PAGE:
Changing Cultural Norms for Women’s Education

The access of education is an important right that is unfortunately not afforded to all children, particularly young girls. However, a step closer in achieving equal access to education was recently displayed, as Sierra Leone lifted their 5 year ban that prevented pregnant girls from attending school. A ban which came into effect in 2015 after an increase in pregnancies during the Ebola outbreak.

Whilst, the overturn of this ban is an achievement for Sierra Leone and the rights of women to access education, these societal stigmas and views are still prevalent around the world. The UN reports that women make up two-thirds of the world’s illiterate people, with an estimated 130 million girls between the ages of 6 and 17 out of school.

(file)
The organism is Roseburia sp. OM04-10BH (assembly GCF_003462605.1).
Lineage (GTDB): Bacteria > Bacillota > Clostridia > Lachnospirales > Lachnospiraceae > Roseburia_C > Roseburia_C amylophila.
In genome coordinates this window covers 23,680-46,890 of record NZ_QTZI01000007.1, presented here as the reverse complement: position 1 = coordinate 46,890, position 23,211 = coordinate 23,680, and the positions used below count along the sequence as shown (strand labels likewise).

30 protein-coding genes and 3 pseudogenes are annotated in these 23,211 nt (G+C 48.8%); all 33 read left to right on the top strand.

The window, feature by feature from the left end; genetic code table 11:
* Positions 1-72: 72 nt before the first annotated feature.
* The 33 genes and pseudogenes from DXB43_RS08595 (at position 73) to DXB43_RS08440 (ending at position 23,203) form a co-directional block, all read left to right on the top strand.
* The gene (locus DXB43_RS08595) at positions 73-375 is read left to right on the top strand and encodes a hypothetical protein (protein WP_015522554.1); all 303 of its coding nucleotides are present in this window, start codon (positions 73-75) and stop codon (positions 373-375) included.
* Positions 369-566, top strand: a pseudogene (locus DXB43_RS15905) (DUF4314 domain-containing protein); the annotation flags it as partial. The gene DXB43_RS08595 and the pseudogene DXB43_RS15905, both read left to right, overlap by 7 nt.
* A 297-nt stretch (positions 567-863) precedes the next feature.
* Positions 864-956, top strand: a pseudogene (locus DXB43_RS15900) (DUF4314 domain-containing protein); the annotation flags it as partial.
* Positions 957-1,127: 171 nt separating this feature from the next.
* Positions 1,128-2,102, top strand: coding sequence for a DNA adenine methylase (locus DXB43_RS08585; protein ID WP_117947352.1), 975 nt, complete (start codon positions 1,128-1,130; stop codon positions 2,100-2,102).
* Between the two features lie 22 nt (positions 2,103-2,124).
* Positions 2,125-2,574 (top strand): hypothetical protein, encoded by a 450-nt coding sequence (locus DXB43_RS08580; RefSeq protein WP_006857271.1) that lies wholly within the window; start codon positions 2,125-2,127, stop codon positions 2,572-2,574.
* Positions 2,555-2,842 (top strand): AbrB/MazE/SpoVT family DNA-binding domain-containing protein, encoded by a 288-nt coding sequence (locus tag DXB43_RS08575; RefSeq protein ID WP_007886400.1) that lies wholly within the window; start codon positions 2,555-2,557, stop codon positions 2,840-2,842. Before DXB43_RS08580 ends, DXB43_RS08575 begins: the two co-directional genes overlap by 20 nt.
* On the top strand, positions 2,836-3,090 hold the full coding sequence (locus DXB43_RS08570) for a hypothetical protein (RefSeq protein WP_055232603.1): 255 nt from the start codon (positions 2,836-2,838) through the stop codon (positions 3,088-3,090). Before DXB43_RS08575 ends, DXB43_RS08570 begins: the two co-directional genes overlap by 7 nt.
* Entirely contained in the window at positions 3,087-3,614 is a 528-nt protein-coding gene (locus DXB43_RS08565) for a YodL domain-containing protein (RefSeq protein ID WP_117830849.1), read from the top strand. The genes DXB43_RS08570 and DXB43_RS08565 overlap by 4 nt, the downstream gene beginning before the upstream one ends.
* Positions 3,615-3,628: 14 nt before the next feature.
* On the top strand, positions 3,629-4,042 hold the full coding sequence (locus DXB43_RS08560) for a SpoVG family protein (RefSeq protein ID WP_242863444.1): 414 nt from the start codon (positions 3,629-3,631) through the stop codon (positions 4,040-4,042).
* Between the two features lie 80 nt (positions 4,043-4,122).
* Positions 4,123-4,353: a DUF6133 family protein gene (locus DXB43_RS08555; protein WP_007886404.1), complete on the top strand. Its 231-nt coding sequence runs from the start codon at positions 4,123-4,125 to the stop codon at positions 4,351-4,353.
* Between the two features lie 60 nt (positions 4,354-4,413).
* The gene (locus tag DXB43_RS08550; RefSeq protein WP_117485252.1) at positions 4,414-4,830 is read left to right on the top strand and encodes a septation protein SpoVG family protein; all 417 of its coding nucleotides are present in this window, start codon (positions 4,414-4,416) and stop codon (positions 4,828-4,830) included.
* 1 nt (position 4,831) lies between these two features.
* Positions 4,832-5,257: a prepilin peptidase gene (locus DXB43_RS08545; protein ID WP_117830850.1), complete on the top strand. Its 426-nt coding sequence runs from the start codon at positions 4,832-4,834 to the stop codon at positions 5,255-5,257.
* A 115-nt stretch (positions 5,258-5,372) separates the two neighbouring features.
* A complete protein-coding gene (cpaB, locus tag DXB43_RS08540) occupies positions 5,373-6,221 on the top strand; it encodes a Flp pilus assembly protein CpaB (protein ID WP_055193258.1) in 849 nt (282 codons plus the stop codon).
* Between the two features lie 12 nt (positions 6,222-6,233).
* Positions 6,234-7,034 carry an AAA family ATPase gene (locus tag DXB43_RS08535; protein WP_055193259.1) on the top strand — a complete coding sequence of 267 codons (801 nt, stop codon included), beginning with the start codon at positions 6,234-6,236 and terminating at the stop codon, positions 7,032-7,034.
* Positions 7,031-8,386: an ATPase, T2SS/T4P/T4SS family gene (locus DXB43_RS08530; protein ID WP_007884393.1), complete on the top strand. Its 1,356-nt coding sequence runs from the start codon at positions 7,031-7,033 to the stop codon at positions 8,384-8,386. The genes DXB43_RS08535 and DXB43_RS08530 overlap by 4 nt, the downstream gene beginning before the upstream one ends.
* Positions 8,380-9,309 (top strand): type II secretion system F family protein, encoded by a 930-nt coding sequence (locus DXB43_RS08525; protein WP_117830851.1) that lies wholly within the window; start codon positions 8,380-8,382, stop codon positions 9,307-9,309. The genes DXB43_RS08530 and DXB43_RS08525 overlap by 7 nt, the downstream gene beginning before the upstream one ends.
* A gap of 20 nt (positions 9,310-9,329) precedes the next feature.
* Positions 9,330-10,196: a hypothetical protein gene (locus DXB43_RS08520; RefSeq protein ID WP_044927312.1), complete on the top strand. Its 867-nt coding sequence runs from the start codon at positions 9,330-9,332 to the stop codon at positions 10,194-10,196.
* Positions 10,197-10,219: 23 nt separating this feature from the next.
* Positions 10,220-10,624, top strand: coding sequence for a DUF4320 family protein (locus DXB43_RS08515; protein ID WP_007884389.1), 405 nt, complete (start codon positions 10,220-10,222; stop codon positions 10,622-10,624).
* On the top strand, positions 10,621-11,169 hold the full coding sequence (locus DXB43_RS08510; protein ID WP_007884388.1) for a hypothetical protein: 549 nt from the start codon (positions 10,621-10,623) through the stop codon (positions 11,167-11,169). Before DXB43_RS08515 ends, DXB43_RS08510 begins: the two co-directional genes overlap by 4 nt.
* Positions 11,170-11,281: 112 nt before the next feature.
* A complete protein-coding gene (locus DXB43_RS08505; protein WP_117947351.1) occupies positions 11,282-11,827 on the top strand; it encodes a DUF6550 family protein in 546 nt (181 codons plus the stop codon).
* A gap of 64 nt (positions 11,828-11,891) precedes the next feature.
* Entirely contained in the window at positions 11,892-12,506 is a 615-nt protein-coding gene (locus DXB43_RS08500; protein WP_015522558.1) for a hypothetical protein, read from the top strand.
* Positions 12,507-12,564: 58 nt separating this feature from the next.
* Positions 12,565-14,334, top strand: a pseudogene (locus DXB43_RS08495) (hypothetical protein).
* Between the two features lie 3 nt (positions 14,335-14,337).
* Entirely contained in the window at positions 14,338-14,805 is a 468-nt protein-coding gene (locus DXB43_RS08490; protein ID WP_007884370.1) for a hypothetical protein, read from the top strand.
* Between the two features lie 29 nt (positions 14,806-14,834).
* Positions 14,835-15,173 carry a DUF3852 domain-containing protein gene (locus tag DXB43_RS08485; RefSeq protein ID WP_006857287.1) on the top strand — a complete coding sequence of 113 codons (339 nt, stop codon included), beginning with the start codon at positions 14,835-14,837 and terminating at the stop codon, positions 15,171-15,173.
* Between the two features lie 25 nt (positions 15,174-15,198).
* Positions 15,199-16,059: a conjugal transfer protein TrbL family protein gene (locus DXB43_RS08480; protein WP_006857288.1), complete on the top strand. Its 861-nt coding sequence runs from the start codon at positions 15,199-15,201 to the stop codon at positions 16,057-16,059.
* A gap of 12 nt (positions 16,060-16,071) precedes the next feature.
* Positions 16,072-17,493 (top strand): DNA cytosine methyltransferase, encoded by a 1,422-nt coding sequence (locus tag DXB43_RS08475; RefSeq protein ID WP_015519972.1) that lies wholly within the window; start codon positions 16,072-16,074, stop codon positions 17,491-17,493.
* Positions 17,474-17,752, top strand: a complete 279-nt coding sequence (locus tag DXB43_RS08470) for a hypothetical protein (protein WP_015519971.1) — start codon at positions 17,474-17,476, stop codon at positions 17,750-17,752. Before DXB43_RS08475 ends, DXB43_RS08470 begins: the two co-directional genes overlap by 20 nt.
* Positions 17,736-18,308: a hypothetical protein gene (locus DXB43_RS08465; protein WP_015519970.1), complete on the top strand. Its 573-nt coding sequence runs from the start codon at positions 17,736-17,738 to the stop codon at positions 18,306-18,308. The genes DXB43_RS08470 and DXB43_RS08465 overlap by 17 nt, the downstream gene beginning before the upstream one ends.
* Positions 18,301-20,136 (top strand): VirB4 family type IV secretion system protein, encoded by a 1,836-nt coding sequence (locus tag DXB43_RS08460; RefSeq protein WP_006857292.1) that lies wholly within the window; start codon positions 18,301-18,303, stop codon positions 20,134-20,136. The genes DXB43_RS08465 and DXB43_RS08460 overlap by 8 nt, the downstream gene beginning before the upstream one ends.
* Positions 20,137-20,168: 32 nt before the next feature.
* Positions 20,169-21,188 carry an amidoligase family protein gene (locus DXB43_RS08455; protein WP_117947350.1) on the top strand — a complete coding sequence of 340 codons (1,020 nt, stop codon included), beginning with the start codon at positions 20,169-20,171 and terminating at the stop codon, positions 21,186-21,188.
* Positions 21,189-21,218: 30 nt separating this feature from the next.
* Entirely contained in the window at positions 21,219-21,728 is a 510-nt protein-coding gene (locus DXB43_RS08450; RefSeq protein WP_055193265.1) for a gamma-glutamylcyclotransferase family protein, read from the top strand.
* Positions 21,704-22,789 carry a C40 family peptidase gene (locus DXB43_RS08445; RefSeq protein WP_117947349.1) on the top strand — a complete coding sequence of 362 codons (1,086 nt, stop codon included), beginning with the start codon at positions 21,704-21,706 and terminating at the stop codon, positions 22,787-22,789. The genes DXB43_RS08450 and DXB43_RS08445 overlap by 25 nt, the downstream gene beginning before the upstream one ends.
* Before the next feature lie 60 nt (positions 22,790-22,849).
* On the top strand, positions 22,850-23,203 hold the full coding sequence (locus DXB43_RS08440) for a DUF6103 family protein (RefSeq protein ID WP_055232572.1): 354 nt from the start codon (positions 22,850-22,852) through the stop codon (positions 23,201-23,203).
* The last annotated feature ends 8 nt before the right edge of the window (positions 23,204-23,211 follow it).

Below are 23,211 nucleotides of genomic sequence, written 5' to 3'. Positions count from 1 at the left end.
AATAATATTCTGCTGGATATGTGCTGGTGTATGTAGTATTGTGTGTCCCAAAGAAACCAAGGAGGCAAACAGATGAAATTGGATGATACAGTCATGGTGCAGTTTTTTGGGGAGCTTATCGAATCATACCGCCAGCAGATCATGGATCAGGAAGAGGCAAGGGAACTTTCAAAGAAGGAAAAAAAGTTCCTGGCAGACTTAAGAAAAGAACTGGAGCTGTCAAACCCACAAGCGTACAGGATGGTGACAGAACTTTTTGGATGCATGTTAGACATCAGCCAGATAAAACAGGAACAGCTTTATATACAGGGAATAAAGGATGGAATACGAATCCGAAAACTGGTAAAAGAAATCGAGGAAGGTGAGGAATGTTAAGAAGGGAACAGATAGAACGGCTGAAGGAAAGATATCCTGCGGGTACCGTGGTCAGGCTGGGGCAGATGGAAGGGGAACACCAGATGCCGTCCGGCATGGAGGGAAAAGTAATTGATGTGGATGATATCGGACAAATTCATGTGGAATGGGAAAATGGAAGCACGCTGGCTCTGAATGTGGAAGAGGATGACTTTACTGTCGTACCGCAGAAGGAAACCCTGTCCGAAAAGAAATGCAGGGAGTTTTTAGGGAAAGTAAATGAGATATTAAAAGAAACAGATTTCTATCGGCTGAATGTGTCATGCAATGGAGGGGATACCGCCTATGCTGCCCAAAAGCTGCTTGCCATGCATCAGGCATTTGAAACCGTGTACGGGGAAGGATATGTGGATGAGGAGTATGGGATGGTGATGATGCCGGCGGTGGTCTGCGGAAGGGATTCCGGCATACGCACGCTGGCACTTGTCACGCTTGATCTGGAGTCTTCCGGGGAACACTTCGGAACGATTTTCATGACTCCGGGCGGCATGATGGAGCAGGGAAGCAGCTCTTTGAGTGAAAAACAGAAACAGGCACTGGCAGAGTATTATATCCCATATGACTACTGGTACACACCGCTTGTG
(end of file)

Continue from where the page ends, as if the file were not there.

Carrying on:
So why are these figures so high?

2SER spoke with Ms Portia Tshegofatso Loeto, a Gender Studies lecturer at the University of Botswana and PhD Candidate at the University of Sydney. She is also a Nkalanga feminist from Matobo, a village in the North-Eastern Part of Botswana. 

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